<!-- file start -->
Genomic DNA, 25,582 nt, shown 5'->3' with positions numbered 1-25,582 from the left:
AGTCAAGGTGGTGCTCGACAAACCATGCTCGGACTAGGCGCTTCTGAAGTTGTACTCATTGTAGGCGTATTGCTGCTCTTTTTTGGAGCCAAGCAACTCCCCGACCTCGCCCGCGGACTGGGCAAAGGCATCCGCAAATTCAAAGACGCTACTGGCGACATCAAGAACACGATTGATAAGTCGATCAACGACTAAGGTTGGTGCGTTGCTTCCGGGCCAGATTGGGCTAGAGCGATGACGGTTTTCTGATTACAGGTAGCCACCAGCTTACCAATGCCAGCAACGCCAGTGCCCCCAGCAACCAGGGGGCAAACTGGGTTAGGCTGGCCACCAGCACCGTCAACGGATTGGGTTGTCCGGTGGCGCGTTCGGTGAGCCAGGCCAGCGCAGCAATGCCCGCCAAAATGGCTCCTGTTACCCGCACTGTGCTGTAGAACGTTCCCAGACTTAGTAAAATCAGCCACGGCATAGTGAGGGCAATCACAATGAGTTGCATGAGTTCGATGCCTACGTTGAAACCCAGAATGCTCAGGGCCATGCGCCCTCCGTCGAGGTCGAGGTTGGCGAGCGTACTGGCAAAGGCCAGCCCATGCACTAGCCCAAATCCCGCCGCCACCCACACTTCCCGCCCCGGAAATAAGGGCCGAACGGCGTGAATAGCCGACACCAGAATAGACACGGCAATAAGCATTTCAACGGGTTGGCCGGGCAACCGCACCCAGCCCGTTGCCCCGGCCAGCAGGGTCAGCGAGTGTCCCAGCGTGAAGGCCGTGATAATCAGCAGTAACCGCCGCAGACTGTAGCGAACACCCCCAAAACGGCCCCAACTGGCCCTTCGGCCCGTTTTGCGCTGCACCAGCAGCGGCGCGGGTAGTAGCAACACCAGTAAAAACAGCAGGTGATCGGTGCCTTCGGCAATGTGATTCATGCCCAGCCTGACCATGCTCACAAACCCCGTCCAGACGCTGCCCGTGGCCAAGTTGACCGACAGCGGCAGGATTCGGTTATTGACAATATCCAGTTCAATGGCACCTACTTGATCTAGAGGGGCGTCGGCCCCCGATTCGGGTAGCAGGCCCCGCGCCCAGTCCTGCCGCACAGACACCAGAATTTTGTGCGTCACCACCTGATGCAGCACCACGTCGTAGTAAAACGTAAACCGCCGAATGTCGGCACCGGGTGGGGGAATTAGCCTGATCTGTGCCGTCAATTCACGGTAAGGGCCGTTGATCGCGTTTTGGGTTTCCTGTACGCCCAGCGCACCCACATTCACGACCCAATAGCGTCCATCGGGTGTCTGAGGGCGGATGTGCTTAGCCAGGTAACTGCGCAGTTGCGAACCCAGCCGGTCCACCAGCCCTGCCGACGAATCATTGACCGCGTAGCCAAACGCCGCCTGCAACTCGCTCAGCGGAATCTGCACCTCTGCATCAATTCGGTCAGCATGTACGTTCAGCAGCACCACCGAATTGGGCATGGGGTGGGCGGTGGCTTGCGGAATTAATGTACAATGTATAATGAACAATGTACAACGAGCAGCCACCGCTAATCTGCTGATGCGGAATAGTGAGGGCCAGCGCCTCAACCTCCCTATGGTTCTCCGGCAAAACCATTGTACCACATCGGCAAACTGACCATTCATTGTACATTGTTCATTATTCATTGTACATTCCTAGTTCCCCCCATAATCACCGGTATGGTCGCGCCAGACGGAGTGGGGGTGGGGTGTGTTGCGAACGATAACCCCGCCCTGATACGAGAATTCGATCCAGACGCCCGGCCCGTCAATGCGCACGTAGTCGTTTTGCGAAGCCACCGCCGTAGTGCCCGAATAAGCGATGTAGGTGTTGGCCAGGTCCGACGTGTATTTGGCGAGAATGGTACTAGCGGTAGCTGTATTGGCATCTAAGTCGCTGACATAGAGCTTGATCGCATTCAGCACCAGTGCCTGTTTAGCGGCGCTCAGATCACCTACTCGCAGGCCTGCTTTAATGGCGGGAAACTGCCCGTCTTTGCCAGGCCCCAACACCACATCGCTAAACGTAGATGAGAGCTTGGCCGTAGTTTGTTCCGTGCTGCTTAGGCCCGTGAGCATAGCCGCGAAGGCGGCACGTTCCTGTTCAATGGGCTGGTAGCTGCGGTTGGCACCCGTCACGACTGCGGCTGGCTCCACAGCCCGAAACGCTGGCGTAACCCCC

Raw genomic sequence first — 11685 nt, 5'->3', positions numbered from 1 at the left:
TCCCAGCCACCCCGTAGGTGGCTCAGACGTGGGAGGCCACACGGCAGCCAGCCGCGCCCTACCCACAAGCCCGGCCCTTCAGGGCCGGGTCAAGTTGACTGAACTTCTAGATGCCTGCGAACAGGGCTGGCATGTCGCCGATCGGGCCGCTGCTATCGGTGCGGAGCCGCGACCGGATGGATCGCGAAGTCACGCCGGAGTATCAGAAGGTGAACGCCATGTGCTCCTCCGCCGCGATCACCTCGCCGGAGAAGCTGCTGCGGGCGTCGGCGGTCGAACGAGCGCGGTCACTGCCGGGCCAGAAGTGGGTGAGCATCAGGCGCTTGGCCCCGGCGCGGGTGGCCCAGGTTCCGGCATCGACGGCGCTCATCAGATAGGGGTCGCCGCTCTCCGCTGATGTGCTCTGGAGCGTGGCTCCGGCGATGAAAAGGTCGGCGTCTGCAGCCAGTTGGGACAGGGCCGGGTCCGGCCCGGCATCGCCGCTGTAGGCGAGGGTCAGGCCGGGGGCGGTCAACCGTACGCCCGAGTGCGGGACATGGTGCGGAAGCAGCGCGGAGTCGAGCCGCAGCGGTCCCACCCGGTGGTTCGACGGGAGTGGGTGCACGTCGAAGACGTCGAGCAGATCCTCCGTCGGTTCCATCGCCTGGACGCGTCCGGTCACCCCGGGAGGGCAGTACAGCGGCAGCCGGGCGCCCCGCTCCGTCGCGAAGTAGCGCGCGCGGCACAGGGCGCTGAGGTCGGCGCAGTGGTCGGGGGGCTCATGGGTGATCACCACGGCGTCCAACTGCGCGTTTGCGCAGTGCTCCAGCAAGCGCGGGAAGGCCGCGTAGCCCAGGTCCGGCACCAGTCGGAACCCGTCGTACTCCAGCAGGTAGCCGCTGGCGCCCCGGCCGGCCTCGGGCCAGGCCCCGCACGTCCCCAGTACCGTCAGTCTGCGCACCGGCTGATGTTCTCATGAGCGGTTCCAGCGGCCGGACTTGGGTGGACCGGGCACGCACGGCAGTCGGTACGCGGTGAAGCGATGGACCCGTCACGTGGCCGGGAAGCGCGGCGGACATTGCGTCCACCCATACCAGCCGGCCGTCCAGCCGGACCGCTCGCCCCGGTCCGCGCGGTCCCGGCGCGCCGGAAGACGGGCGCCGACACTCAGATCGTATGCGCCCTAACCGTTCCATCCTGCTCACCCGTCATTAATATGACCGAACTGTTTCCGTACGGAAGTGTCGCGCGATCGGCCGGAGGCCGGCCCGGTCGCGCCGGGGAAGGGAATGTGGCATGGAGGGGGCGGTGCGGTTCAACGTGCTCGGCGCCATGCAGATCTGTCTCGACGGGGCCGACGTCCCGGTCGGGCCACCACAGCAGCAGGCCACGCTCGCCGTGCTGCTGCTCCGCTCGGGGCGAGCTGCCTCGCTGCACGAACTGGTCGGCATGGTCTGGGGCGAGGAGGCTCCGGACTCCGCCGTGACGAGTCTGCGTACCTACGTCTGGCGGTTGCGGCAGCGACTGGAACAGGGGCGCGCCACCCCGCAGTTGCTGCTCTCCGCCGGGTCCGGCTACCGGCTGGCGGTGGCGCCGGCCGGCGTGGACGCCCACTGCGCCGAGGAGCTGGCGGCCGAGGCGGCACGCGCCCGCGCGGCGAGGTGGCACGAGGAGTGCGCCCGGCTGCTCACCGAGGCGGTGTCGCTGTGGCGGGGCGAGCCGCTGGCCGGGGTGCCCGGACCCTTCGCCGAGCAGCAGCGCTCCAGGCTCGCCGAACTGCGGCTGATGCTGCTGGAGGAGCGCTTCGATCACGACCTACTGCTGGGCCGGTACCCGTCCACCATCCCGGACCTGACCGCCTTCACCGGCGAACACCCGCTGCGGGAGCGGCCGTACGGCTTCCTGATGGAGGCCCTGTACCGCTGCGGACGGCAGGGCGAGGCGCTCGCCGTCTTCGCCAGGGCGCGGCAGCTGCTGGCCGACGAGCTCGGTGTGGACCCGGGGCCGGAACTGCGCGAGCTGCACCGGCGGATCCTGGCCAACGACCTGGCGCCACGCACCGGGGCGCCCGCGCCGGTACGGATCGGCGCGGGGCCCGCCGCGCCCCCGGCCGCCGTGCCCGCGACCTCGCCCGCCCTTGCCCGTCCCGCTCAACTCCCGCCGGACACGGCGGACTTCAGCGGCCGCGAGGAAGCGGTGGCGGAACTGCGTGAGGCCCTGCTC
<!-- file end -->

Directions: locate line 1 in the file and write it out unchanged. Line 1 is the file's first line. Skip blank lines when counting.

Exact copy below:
Genomic DNA, 25,582 nt, shown 5'->3' with positions numbered 1-25,582 from the left: